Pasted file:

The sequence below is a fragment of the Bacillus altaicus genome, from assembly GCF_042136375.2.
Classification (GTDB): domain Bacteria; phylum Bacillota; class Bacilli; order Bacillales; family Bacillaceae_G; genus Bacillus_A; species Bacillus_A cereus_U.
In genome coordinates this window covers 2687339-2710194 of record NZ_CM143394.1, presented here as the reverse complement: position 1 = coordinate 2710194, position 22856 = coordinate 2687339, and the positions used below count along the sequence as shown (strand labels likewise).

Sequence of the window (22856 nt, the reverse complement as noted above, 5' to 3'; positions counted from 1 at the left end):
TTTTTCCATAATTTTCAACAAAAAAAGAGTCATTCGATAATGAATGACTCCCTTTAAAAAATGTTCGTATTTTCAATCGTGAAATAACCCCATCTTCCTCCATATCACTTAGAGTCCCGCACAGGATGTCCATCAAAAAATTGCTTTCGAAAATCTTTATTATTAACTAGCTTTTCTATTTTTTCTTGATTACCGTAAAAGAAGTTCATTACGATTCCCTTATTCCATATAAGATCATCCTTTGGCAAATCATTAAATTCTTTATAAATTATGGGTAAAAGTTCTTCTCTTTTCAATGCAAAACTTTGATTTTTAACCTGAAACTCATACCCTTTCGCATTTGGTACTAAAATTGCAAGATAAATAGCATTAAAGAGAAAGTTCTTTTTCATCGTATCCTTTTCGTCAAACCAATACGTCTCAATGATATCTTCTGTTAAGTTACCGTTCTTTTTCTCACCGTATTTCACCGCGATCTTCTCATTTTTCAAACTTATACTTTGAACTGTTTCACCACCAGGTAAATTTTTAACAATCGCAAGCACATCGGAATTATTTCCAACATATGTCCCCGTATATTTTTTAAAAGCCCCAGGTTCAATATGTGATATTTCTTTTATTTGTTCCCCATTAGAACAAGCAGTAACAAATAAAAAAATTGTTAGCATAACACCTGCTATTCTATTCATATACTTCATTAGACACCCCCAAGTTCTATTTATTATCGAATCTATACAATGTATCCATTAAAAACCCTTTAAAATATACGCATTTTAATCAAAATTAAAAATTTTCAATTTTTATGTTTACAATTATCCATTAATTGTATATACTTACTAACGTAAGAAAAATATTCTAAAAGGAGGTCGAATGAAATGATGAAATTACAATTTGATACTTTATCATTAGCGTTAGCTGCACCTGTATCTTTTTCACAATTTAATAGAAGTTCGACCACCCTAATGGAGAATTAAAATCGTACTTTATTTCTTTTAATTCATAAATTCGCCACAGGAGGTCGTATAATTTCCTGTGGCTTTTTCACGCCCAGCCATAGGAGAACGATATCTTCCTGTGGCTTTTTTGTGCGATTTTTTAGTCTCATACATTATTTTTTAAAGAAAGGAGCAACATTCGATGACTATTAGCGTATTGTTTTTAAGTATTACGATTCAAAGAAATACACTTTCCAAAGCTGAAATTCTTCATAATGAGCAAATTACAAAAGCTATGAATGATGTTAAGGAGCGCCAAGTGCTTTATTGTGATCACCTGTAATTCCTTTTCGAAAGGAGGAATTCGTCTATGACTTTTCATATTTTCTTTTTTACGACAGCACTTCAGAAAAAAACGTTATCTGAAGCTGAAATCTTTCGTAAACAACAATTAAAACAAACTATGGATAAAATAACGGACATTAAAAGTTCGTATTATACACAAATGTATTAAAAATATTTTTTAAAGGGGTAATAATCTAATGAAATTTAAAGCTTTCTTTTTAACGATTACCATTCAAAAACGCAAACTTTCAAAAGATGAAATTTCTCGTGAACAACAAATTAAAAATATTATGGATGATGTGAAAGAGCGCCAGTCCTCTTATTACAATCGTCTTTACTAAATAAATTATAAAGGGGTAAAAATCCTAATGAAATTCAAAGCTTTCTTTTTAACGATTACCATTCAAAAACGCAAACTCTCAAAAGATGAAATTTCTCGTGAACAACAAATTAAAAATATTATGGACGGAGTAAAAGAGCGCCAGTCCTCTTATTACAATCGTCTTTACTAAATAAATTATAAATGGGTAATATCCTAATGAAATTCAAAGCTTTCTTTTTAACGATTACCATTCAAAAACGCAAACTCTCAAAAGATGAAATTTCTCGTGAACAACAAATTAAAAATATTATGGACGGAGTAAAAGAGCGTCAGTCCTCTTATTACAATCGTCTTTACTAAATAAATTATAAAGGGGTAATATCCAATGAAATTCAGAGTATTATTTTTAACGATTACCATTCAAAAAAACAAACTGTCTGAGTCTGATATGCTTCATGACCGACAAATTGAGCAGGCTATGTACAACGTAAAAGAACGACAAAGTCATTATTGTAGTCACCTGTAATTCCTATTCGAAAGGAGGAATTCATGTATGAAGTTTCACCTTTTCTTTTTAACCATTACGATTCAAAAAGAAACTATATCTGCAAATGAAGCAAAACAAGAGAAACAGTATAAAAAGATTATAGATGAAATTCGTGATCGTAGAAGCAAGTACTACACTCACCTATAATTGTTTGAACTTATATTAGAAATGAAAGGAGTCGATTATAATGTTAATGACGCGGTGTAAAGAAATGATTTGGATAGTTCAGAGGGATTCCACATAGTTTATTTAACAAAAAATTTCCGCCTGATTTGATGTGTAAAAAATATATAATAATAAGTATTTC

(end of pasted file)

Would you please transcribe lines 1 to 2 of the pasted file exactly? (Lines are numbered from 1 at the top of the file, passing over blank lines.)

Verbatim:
The sequence below is a fragment of the Bacillus altaicus genome, from assembly GCF_042136375.2.
Classification (GTDB): domain Bacteria; phylum Bacillota; class Bacilli; order Bacillales; family Bacillaceae_G; genus Bacillus_A; species Bacillus_A cereus_U.